Be an Indigenous accomplice, not an ally

Understanding the best practices of Indigenous solidarity, the impacts it can have, and the role the media plays.

The Concordia Centre for Gender Advocacy hosted a workshop on Nov. 6, focusing on better ways to be an Indigenous ally, which involve breaking the rules of Canada’s colonial system and respecting Indigenous leadership, as Indigenous people are the ones most affected by colonization.

The workshop was called Indigenous Solidarity Best Practices, and it was presented by Iako’tsi:rareh Amanda Lickers. She is Seneca, an Indigenous nation that is historically part of the Iroquois League.

“The most radical allyship would be giving back the land,” said Lickers. “Move from being sympathetic to doing something. Be useful, interrupt the colonial narrative and push back against colonial social norms.”

Lickers believes one of the ways to support Indigenous people is to donate a yearly amount of money – small or large – to Indigenous organizations and communities. She frames it as a kind of rent, as non-Indigenous people are able to live and create families in Canada because of Indigenous displacement.

She used the phrase, ‘accomplices, not allies,’ which is the name of an online zine that focuses on removing the ally complex, which refers to people that wish to ‘save’ marginalized people, or use them to advance their own goals. The zine calls for people to be accomplices instead of allies, to actively disobey colonial structures in support of marginalized groups.

Lickers says the best way for people to understand how colonization affects day-to-day life is education. People need to be active in learning about how colonization came to be and to use sources that are corroborated by Indigenous groups.

“Media can shape public opinion, it can shape popular education,” said Lickers, explaining the important role traditional media plays in influencing public belief; that media prioritizes certain voices over others, and it selects what parts to tell. There are few stories of thriving Indigenous people.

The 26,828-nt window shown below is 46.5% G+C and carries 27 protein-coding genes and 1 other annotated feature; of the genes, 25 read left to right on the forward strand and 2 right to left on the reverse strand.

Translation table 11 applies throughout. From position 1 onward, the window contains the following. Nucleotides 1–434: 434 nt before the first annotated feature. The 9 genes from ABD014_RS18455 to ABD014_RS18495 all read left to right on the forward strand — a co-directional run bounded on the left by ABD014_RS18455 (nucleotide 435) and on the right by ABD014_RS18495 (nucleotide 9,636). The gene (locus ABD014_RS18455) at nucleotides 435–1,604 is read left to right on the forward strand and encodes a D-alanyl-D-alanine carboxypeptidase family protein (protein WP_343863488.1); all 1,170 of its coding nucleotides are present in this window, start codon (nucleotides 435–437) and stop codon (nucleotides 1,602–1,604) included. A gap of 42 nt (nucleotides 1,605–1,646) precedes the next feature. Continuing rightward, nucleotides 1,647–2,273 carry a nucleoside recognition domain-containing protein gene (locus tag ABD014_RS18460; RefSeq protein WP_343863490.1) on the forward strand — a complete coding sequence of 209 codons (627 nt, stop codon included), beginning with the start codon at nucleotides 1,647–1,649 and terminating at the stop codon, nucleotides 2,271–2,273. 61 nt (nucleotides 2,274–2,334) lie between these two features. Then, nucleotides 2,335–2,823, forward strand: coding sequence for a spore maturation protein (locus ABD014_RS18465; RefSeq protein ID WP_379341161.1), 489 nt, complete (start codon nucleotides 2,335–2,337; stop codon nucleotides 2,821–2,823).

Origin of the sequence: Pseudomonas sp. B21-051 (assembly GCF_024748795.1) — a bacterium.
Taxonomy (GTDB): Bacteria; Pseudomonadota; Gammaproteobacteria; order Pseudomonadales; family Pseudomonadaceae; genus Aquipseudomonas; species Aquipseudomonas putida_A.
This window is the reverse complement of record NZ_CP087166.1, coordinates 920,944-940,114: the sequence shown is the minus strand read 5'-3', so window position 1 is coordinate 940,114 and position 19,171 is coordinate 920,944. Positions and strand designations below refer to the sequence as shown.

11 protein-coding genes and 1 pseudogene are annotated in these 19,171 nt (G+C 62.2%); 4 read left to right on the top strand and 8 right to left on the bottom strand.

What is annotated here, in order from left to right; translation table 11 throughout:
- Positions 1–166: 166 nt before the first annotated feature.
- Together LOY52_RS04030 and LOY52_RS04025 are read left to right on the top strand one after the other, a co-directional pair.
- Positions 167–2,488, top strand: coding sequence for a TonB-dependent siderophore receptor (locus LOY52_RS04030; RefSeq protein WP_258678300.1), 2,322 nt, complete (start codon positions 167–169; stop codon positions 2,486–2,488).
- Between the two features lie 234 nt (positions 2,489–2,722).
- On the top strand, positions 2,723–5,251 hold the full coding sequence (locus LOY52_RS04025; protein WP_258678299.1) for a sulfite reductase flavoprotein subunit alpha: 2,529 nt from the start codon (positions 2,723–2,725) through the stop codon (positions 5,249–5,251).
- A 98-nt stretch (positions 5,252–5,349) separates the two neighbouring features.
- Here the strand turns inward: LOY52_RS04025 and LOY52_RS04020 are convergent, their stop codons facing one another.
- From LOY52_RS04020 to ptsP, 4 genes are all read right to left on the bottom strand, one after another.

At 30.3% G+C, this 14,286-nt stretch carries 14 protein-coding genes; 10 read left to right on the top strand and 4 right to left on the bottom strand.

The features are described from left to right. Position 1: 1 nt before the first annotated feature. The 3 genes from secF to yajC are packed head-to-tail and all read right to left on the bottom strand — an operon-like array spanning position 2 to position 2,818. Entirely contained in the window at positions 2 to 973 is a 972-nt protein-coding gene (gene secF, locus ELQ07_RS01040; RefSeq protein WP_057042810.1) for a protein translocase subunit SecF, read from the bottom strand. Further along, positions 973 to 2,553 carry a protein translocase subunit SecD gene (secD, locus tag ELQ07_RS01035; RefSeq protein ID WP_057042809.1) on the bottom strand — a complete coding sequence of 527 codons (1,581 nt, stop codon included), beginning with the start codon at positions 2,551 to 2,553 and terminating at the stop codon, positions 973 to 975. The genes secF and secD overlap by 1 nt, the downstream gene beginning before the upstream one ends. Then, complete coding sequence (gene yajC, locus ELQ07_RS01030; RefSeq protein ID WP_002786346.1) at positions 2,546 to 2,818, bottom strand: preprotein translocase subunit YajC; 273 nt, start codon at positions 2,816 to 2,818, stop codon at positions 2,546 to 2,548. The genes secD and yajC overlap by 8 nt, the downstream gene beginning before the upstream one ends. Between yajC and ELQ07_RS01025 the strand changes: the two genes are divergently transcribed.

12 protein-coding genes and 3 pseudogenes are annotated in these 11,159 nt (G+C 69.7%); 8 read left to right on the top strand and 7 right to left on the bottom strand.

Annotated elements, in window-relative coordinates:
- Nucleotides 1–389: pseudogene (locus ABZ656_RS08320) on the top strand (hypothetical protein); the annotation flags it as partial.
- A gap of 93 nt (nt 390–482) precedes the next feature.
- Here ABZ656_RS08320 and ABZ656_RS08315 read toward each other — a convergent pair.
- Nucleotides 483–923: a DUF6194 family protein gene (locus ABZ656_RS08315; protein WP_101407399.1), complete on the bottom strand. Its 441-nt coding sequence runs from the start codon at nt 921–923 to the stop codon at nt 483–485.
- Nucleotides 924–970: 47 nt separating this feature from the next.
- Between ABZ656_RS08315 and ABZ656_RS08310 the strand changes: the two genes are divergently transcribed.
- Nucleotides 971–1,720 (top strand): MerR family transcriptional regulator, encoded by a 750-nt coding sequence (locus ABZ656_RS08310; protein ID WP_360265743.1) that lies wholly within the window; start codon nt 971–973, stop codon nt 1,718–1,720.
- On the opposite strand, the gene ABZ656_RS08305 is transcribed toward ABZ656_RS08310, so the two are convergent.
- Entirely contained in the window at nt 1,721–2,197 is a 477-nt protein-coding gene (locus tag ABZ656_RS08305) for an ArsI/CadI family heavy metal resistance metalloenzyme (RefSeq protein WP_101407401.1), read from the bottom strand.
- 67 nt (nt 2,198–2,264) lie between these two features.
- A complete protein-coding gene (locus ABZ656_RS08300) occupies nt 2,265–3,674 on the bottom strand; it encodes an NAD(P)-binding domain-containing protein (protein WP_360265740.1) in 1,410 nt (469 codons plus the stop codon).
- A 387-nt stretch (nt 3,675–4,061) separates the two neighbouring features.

“If it bleeds it leads,” said Lickers, explaining that violence attracts readers, and mainstream media picks stories that fall into their editorial narrative. “There are certain types of reporting that glamorize poverty and violence, but it doesn’t discuss the everyday racism that Indigenous people face.”

Marisela Amador is a non-Indigenous alumnus from the Concordia journalism program. Now Amador works at the Eastern Door, a newspaper that reports on the Kahnawake Indigenous community, on the south shore of Montreal.

Amador agrees with Lickers’ view that mainstream media exploits Indigenous issues.

“White media comes here and it sensationalizes everything, and it shows a perspective that is not accurate,” said Amador. “Once the media have gotten what they need, that’s it, they leave.”

Amador explained that the Kahnawake community does not feel like ‘white’ media is an ally and that it is a common thing for people in Kahnawake to feel alienated.

“It’s not that people here don’t want to talk,” said Amador. “It’s just that nothing good comes from it.”

Amador feels like the strict deadlines and word counts mean important background information on Indigenous issues is left out in mainstream media, leading people to be misinformed.

She wishes that there would be more time and room to fit information when she’s reporting, but because of tight deadlines, Amador just has to do her best.

Amador believes the best way to have more Indigenous content in mainstream media is to have more Indigenous reporters.

Samantha Stevens is a non-Indigenous Concordia student doing her masters on the ‘white saviour trope’ in newspaper coverage on Indigenous issues. She noticed in her research that mainstream media has improved from blatant racism, but this has now been replaced with a more subtle form of racism.

These forms of racism include how media usually portrays Indigenous people as poor, and Stevens noticed that when Indigenous people are jobless, it is common for the media to refer to them as being on welfare.

“Quotes are a huge problem. The same person is quoted all the time,” said Stevens, explaining that this enforces stereotypes that all Indigenous people have the same issues, and leaves out other voices in the community.

She believes most journalists don’t even notice what they are doing, as it is so ingrained in Canadian culture. According to Stevens, the only way to see more accurate reporting is for non-Indigenous writers to make space for Indigenous people to tell their own reality and stories.

Lickers believes that non-Indigenous reporters need to support Indigenous voices in the media, to facilitate and collaborate in a way that gives visibility to Indigenous reporters.

“Honestly, I think we are going to have to change the style of news if we want more Indigenous representation,” Lickers said.


Graphic by @sundaeghost

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